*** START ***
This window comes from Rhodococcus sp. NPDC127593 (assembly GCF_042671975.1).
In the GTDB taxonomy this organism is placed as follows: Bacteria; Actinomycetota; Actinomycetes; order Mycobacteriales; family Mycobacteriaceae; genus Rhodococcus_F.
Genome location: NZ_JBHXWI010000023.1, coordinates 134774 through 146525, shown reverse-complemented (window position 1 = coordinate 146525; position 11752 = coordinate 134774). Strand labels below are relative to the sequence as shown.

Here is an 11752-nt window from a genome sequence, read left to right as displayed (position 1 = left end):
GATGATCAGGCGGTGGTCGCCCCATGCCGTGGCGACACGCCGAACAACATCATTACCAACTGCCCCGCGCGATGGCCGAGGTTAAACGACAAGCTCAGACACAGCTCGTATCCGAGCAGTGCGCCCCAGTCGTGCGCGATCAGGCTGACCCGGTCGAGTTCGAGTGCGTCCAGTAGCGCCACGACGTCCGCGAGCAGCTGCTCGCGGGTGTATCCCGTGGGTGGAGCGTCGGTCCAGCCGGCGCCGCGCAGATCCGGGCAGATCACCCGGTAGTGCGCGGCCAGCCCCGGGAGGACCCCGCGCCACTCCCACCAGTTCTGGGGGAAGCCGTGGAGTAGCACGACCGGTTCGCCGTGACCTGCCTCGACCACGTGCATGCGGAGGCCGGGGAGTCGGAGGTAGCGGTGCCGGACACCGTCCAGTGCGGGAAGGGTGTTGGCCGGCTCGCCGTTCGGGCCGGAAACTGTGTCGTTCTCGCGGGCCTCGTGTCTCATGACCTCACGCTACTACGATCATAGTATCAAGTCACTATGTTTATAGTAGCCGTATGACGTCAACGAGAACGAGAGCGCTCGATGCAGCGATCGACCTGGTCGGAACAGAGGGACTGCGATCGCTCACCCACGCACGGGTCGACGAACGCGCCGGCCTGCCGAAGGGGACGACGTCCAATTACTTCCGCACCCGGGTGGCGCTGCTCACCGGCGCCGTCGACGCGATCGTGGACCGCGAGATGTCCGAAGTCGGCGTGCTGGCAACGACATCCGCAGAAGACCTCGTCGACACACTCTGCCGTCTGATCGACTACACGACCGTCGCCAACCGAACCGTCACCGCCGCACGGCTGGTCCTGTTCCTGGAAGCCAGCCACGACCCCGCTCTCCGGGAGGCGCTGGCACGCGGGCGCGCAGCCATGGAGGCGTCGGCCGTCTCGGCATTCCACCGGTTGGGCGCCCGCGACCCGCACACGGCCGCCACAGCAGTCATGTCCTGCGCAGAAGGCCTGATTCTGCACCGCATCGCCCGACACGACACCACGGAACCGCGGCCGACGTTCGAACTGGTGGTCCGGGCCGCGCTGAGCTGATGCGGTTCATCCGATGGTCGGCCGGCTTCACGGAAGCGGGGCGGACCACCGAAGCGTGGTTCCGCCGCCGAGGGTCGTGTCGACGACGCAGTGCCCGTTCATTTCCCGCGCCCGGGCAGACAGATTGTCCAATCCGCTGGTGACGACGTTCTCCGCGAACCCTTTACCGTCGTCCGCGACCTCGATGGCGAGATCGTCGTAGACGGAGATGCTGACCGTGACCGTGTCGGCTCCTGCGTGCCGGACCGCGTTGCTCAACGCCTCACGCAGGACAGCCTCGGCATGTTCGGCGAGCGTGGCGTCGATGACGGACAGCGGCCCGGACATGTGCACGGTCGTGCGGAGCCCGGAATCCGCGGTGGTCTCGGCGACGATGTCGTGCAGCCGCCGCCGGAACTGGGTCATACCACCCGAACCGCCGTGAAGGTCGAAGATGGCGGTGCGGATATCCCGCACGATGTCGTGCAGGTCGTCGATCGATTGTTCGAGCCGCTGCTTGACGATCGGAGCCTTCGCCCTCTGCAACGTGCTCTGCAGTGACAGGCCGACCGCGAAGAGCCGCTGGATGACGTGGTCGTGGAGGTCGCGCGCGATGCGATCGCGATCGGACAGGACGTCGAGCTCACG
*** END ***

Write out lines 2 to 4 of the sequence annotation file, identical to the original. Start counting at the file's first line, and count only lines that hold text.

In the GTDB taxonomy this organism is placed as follows: Bacteria; Actinomycetota; Actinomycetes; order Mycobacteriales; family Mycobacteriaceae; genus Rhodococcus_F.
Genome location: NZ_JBHXWI010000023.1, coordinates 134774 through 146525, shown reverse-complemented (window position 1 = coordinate 146525; position 11752 = coordinate 134774). Strand labels below are relative to the sequence as shown.

Here is an 11752-nt window from a genome sequence, read left to right as displayed (position 1 = left end):